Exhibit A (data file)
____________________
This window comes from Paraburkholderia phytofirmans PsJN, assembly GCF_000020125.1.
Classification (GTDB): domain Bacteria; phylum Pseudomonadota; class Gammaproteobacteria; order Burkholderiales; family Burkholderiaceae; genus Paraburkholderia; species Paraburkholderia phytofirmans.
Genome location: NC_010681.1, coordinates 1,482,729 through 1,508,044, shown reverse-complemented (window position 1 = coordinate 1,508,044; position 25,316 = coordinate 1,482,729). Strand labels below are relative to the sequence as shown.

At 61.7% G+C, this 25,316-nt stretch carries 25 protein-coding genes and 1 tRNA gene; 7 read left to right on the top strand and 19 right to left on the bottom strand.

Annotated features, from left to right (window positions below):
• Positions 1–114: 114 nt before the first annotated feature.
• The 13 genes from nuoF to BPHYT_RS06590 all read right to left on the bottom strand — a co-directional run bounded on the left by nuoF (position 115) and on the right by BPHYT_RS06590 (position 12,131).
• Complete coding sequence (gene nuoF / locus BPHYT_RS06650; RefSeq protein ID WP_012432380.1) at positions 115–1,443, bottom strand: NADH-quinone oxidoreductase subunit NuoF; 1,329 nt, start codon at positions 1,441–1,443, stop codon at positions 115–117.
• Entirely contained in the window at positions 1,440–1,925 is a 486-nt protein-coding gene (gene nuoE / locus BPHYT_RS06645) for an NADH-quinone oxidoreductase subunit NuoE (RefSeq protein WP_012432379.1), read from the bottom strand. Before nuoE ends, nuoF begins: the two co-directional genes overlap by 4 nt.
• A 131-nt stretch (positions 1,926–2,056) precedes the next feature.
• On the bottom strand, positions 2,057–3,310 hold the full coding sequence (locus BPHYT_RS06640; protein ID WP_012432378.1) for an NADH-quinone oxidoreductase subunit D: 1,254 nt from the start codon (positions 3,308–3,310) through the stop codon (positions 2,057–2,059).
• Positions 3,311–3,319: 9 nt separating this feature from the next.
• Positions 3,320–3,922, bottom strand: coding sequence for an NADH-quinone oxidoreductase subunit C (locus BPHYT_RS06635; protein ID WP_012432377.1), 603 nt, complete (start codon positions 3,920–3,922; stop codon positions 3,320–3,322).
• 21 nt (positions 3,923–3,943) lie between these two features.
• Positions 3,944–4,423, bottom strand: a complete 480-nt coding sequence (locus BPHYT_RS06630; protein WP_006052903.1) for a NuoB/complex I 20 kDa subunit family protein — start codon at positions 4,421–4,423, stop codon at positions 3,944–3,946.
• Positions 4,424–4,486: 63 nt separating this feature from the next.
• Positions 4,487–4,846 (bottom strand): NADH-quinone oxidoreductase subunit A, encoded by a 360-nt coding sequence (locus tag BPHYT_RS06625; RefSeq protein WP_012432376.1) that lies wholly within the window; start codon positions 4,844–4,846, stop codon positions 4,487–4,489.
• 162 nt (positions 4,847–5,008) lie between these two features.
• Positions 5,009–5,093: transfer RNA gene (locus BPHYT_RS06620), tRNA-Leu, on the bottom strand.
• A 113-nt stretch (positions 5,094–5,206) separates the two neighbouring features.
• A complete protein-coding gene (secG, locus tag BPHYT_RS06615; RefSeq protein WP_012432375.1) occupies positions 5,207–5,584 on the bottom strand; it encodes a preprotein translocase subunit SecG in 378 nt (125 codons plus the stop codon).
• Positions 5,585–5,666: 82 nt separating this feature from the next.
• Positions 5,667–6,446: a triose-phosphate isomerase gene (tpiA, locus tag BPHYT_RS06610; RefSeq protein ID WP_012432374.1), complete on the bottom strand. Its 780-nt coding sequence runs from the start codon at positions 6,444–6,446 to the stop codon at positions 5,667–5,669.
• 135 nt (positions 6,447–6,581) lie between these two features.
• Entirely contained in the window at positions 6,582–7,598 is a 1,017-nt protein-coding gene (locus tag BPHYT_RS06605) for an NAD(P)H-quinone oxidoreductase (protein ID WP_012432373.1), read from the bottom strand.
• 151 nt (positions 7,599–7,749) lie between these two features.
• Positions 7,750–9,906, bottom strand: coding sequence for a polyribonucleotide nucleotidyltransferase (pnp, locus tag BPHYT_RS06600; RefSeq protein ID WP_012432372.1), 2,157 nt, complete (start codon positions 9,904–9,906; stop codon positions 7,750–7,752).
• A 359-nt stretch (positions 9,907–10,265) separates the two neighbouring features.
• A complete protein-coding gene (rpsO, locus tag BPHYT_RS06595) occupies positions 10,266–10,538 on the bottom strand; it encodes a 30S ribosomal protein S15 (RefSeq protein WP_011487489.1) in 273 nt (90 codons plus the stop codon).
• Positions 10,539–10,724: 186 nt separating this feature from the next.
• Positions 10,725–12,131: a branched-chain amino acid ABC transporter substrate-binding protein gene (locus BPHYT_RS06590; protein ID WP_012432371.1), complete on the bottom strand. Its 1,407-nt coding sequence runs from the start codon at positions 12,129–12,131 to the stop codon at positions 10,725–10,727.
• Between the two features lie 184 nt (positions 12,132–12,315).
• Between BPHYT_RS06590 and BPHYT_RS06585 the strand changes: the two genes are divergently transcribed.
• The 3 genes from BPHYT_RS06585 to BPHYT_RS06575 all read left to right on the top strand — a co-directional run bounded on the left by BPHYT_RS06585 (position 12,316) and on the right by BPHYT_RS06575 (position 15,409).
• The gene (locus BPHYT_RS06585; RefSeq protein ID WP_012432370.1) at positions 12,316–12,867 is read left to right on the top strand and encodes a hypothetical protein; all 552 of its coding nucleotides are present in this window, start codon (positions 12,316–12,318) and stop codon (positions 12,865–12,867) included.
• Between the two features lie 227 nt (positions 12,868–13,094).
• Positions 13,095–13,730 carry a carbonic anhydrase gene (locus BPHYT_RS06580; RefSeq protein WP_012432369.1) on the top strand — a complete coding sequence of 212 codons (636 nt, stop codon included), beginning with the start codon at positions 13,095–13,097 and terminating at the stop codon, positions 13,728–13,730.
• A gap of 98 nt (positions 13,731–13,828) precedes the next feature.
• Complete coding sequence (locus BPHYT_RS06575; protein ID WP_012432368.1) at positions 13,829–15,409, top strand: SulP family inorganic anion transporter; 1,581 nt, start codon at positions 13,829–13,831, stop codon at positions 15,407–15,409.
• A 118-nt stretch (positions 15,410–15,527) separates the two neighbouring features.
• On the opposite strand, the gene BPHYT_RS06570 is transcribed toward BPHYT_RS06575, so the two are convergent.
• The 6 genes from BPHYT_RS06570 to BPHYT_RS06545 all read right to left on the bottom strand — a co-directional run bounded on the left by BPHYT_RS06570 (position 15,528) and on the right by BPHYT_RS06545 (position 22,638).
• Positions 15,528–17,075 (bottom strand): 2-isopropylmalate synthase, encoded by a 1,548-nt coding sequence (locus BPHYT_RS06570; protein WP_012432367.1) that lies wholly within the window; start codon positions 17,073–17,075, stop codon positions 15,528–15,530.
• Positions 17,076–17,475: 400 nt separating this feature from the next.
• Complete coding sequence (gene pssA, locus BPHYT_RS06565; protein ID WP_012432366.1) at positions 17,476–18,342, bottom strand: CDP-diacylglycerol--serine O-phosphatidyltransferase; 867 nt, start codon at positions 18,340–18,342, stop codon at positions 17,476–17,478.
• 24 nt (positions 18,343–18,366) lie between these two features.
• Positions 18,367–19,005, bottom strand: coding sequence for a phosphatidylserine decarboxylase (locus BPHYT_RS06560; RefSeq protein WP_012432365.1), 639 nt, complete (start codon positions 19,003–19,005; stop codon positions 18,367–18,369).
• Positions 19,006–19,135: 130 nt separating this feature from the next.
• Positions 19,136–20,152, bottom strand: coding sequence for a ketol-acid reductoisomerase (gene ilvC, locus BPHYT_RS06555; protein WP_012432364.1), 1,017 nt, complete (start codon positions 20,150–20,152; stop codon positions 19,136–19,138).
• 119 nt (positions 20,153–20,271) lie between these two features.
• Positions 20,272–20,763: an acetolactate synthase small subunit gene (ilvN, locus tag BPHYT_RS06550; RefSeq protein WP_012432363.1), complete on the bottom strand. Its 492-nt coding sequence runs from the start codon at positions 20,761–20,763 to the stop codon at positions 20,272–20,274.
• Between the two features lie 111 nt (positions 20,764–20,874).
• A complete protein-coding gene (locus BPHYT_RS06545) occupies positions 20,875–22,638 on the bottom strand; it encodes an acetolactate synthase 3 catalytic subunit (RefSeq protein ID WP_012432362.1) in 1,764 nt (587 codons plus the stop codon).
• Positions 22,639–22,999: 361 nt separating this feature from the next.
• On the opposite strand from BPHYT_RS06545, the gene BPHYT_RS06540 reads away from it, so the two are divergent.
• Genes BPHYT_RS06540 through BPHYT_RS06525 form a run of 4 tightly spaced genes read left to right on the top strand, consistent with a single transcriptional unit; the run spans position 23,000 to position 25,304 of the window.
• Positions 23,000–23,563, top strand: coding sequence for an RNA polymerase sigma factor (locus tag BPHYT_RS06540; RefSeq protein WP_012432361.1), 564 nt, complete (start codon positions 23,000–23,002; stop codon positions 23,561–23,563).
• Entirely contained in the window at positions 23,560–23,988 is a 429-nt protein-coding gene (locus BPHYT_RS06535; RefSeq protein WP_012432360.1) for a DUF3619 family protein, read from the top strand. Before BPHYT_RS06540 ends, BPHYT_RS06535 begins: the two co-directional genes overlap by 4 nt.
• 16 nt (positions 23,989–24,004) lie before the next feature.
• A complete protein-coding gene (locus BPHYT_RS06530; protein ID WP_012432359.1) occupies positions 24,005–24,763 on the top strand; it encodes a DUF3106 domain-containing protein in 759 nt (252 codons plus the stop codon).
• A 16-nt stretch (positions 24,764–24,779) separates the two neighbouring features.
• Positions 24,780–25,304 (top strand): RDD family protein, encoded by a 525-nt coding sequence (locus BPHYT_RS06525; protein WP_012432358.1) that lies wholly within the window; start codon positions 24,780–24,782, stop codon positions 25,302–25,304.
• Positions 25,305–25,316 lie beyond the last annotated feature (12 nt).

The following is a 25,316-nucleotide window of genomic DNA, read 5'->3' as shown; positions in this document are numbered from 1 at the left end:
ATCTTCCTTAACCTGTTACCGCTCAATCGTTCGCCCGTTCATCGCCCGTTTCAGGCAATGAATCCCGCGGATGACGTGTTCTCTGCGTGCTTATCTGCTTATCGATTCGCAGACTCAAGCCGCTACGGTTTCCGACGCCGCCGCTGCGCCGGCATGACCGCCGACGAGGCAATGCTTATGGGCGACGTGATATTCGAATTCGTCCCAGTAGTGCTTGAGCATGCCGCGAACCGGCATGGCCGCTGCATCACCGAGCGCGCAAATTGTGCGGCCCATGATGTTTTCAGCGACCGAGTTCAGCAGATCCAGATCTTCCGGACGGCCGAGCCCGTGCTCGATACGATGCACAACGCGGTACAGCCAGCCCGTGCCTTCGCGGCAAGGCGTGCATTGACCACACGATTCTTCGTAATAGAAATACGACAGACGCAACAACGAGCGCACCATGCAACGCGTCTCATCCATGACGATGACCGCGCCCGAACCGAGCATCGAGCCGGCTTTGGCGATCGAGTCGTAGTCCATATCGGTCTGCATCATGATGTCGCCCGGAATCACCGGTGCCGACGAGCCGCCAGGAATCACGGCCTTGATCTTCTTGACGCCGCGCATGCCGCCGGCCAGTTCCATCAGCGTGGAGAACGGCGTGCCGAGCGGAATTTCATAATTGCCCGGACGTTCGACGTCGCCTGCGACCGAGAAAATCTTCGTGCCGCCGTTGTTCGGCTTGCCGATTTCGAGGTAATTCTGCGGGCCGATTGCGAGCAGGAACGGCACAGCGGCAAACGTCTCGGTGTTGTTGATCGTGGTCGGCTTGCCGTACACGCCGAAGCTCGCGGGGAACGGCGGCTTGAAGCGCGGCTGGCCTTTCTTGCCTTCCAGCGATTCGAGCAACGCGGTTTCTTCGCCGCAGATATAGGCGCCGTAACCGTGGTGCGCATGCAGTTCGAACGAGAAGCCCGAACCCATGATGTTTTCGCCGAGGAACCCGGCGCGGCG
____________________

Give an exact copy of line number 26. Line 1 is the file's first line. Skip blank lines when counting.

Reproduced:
• 151 nt (positions 7,599–7,749) lie between these two features.